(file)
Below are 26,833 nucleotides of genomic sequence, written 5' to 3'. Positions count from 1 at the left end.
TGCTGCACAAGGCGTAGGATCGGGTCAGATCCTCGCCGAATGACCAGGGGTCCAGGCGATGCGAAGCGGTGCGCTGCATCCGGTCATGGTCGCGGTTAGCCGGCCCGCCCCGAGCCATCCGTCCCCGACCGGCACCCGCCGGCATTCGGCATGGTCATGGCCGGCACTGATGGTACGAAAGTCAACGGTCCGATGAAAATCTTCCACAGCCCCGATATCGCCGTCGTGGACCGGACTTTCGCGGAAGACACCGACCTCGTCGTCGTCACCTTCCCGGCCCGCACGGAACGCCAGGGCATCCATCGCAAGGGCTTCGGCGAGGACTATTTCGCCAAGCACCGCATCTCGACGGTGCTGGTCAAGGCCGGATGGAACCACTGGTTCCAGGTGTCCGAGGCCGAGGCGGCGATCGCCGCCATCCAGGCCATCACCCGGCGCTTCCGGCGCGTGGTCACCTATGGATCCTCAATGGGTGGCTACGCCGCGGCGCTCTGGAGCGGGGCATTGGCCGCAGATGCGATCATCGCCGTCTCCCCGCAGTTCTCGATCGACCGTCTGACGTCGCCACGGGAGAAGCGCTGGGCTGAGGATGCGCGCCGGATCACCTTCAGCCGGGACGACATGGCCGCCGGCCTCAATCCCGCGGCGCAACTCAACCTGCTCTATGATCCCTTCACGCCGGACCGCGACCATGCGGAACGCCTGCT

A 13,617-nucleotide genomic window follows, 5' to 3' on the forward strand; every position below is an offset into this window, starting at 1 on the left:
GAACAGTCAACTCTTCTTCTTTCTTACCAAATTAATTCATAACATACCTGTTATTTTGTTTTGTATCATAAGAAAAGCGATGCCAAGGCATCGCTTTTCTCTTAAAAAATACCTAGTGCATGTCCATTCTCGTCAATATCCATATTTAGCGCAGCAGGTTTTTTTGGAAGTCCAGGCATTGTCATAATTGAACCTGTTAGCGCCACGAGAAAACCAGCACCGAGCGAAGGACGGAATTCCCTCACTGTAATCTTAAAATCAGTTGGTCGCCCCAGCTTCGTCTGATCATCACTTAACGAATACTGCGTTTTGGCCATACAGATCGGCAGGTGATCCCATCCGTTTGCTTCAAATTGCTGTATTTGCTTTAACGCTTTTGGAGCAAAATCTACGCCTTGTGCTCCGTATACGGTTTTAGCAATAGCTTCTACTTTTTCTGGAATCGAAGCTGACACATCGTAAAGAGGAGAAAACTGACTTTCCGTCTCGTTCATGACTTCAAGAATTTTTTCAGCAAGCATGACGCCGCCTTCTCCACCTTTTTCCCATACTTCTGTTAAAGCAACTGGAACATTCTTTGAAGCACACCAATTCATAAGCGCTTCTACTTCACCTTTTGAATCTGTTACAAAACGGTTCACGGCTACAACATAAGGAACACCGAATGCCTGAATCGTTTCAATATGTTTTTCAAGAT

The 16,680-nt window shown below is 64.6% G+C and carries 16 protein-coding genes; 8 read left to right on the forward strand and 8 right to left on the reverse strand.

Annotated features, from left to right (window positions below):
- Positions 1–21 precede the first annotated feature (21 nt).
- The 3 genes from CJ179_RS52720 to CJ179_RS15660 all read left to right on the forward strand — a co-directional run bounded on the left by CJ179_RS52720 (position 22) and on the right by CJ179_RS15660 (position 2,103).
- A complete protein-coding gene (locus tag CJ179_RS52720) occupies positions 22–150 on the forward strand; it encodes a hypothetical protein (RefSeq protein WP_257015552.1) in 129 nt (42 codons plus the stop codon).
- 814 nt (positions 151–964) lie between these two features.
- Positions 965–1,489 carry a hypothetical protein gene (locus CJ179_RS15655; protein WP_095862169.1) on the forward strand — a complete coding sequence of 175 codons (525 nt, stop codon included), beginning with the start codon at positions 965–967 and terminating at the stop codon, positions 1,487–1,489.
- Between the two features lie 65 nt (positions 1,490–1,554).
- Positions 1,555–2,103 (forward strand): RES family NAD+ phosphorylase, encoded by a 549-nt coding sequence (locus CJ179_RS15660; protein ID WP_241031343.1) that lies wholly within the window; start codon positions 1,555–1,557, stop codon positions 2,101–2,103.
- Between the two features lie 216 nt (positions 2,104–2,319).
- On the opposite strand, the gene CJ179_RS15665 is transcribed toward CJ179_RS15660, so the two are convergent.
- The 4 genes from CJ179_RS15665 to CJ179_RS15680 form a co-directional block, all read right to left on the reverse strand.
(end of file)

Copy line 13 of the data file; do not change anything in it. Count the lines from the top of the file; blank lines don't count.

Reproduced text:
- Positions 1,555–2,103 (forward strand): RES family NAD+ phosphorylase, encoded by a 549-nt coding sequence (locus CJ179_RS15660; protein ID WP_241031343.1) that lies wholly within the window; start codon positions 1,555–1,557, stop codon positions 2,101–2,103.